Are you interested in forgiveness? Do you want to understand more about what forgiveness is and is not and how to forgive yourself and others? Forgiveness is a topic a lot of us are interested in, although if you are like me, it’s easy to have confusion and misunderstanding around what it means to forgive and how to do it.
We have all heard it is a good idea to practice forgiveness and that is not possible to live a happy life and hold grudges and resentments at the same time. It’s tricky though, because many of us have so much resistance to forgiving because of our misunderstandings.
Marianne Williamson tells us “The practice of forgiveness is our most important contribution to the healing of the world.” and in the image above "Forgiveness is not always easy. At times it feels more painful that the wound that inflicted it. And yet, there is no peace without forgiveness."
An intellectual understanding first
Forgiveness is an emotional, heart thing, however we need first to get the head involved to figure out intellectually why it is best for us to forgive. The head needs to help convince us that it is important for our well-being to forgive. With this understanding we can begin to open our hearts to forgive. So lets start with what forgiveness is and isn’t
What forgiveness is and isn’t
We all justify our reluctance or inability to forgive with false rationalisations, based on misunderstands of what forgiveness is and, who it is for.
For years I held many grudges against my parents (and others too). I choose to relive my perceived hurt and list of their shortcomings. This has caused me much unhappiness, and allowed resentment to build up, disturbing my peace of mind.
I am extremely grateful to have been taught about forgiveness and how to forgive others and myself. This remains an ongoing practice for me. I realized my work on forgiveness was paying off when I could approach Christmas this year, without so much of the well worn soundtrack of ‘what about me, resentment and hurt’ and instead have a more compassionate and forgiving one related to my own and others so called mistakes and shortcomings. We are all doing the best we can with what we know at the time and are all the victims of habit without wisdom. This ongoing practice of forgiveness began with an understanding of what forgiveness is and is not. So lets start there.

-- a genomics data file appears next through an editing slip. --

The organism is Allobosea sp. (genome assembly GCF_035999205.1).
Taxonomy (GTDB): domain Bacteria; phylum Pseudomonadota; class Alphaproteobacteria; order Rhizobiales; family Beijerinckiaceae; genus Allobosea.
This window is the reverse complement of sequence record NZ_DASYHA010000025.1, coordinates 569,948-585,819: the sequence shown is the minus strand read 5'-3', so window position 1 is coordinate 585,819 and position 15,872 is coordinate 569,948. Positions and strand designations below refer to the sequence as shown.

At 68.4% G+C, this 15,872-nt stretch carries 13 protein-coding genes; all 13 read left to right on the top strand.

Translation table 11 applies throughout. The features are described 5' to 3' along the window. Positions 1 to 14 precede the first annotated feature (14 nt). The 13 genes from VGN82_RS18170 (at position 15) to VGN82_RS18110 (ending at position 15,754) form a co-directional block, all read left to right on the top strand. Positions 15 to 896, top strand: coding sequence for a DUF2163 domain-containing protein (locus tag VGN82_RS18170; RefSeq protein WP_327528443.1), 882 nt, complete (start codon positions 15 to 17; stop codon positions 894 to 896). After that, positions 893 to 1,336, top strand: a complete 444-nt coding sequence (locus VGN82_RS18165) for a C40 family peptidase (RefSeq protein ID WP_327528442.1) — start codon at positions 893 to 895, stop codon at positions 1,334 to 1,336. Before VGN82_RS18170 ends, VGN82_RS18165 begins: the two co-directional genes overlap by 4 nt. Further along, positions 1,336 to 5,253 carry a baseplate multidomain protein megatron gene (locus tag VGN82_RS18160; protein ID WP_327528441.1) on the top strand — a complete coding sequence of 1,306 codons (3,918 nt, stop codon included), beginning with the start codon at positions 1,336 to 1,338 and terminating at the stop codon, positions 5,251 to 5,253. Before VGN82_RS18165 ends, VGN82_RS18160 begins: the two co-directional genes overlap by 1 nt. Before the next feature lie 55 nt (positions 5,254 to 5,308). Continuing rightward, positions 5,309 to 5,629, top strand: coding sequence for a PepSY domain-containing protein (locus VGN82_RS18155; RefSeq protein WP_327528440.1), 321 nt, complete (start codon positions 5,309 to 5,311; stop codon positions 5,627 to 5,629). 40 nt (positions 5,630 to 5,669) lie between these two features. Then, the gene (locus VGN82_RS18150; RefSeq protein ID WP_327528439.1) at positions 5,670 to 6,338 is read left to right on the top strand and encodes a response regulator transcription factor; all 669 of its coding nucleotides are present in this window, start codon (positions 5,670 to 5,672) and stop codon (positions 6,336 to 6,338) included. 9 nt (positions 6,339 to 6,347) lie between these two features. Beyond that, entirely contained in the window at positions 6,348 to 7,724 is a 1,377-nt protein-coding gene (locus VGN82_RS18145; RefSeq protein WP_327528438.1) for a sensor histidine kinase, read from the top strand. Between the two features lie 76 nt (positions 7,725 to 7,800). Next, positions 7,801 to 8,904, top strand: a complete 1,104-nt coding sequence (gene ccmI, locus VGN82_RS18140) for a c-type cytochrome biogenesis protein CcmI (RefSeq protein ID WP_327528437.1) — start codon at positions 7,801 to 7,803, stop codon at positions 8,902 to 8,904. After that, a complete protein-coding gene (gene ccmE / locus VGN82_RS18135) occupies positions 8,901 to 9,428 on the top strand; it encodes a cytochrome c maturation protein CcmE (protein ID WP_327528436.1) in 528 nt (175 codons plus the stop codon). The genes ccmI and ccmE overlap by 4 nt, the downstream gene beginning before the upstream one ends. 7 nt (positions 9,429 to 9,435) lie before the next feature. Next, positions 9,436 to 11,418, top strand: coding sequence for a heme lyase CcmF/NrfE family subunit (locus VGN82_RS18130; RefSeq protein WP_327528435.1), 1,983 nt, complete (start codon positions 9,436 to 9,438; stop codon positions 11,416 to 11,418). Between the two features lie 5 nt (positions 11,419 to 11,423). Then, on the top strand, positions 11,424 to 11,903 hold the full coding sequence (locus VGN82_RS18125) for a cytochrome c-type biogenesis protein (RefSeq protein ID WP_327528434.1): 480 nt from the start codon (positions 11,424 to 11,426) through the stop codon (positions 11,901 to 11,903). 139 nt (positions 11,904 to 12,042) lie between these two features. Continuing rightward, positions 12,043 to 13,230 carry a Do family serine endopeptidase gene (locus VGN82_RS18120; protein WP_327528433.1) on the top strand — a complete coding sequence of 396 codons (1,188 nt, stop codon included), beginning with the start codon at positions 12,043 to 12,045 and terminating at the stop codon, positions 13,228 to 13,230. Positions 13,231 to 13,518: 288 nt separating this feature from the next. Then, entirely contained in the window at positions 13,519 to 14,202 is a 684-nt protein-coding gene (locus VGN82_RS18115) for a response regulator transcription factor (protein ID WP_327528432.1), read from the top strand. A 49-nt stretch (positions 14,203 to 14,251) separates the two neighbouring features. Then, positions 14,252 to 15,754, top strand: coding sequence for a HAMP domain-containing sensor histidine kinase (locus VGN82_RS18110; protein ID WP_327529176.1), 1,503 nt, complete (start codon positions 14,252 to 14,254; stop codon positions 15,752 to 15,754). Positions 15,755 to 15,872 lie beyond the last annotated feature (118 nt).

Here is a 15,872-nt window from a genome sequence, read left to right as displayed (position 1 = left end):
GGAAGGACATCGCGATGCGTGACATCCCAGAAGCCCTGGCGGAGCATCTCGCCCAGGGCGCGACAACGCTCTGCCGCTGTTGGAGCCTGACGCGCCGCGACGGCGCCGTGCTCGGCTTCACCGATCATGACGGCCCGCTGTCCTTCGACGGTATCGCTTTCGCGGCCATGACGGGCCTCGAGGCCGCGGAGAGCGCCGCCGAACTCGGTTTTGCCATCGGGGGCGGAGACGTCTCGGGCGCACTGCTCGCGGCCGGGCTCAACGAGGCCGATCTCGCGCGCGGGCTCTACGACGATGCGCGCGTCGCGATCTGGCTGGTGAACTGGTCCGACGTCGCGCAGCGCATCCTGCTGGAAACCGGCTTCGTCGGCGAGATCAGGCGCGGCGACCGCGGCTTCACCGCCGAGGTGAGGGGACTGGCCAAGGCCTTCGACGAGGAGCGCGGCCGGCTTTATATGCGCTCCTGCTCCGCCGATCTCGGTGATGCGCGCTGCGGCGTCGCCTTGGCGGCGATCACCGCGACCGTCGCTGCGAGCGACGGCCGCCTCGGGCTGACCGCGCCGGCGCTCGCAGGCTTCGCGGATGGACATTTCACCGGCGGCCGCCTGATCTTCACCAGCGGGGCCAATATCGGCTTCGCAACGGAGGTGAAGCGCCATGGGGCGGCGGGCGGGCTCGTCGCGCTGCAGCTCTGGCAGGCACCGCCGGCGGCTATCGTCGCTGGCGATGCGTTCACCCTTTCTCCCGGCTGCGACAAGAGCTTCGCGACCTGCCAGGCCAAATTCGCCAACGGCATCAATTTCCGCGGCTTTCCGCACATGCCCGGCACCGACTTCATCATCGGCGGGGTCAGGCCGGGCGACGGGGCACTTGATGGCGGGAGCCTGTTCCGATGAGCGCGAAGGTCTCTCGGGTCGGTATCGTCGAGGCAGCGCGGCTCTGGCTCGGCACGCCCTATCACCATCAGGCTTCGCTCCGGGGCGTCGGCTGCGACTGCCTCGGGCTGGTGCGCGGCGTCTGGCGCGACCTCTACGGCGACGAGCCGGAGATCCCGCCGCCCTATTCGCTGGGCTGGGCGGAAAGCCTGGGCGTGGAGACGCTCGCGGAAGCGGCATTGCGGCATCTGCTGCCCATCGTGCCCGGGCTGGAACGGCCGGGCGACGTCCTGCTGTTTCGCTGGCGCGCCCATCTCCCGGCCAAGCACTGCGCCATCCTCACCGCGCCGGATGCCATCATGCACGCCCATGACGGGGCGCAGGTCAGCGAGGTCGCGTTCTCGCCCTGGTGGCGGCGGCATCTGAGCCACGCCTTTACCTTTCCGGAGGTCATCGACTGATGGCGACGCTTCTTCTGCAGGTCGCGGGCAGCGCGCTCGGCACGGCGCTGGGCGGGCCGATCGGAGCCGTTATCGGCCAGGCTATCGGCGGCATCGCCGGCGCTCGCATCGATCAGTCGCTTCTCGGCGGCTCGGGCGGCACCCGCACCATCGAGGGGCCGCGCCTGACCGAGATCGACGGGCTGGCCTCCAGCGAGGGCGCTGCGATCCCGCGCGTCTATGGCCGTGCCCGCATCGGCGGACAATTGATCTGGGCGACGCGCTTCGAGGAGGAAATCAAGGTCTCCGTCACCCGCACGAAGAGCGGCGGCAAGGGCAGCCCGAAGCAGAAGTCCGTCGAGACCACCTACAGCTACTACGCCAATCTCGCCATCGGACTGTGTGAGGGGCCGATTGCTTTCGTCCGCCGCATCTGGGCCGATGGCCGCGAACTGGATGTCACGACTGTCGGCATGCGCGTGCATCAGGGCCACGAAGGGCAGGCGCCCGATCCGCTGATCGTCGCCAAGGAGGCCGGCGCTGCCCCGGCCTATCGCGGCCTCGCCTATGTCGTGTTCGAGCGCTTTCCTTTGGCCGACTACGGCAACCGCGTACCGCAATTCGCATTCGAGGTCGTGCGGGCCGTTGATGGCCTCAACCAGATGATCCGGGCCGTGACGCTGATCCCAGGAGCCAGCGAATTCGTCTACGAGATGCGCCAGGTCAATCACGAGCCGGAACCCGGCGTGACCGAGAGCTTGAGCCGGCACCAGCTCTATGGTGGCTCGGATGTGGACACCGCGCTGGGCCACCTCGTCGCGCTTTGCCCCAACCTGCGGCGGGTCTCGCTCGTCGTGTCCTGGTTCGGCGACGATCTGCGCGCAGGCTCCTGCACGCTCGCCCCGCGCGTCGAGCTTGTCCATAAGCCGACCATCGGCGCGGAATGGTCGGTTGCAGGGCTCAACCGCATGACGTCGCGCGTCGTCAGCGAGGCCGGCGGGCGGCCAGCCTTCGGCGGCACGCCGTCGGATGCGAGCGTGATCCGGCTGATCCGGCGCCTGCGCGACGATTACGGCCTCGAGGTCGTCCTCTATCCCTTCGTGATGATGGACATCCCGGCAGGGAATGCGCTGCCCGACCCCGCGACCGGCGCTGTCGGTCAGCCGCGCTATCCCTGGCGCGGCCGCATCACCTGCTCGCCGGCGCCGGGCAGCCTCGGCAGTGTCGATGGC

1. Forgiveness is not forgetting
Forgiveness is not about pretending or denying we are not feeling hurt or abandoned, or that others have not done hurtful or unkind things. These things have happened and they have left an indelible mark on our conscience.
However, with wise understanding we can realize we do have a choice with how we respond to the hurt we feel. This allows us to heal.
2. Forgiveness is not condoning hurtful action
Forgiveness is not saying that it is OK for someone to hurt others. Just as it is not OK for us to hurt others, it is also not OK for them to hurt us. We all need to do our best to not hurt others and also, not allow others to hurt us.
Forgiveness is not about condoning hurtful action, but rather acknowledging and accepting it, in order to be able to forgive and stop the pattern of blame and hurt going on and on. Acceptance is not apathy - it is important to do our best to prevent harm.
3. Forgiveness is not about denying the hurt
Many of us are not forgiving because we are repressing the thing that hurt us; the thing we are not forgiving. Freud talked about this repression being like clay that we try and squeeze down and repress into a container – as we continue to repress it oozes out the sides in inappropriate ways.
As previously said, we need to acknowledge that someone has hurt us, in order for us to be able to forgive.
It is important to allow our feelings and to work with them compassionately, allowing for a kind expression of them.
4. Forgiveness is not about whether the other person deserves forgiving or not.
Everyone deserves forgiveness. We have all done things to others that hurt them. I have mucked up plenty of times and want others to forgive me.
I find it helpful to remember to forgive myself too. As outlined in the ‘From road Rage to Happy Motoring’ blog, the 4 forces is a very helpful conscious clearing exercise allowing for forgiveness.
It is the same when others hurt us they deserve our forgiveness too. They are doing the best they know at the time. My well-worn Malcolm X quote is again applicable here both for others and ourselves too. “Don’t be in such a hurry to condemn a person because he doesn’t do what you do, or think as you think. There was once a time when you didn’t know what you know today”.
False Logic around forgiveness
By not forgiving we are perpetuating the hurt, injustice or blame in our heads, disturbing our peace of mind. We are continuing the hurt by reliving the experience over and over. We think that somehow we can hurt them and get them back by not forgiving them, but instead we are hurting ourselves
5. Forgiveness does not require the other person to apologize first
We often illogically believe that, others have to apologise for the hurt they have caused us, before we can forgive them.
We often have a fantasy around such an apology – however it is very unlikely that this fantasy apology will come about. Often others do not even know or remember what they have said or done that has hurt us.
Have fun doing your best to be a contemplate some misunderstandings you may have around forgiveness in order to pave the way to give yourself and others a forgiveness break.
Wishing you all a happy, peaceful, safe and healthy Festive Season and New Year.
Love Maree xx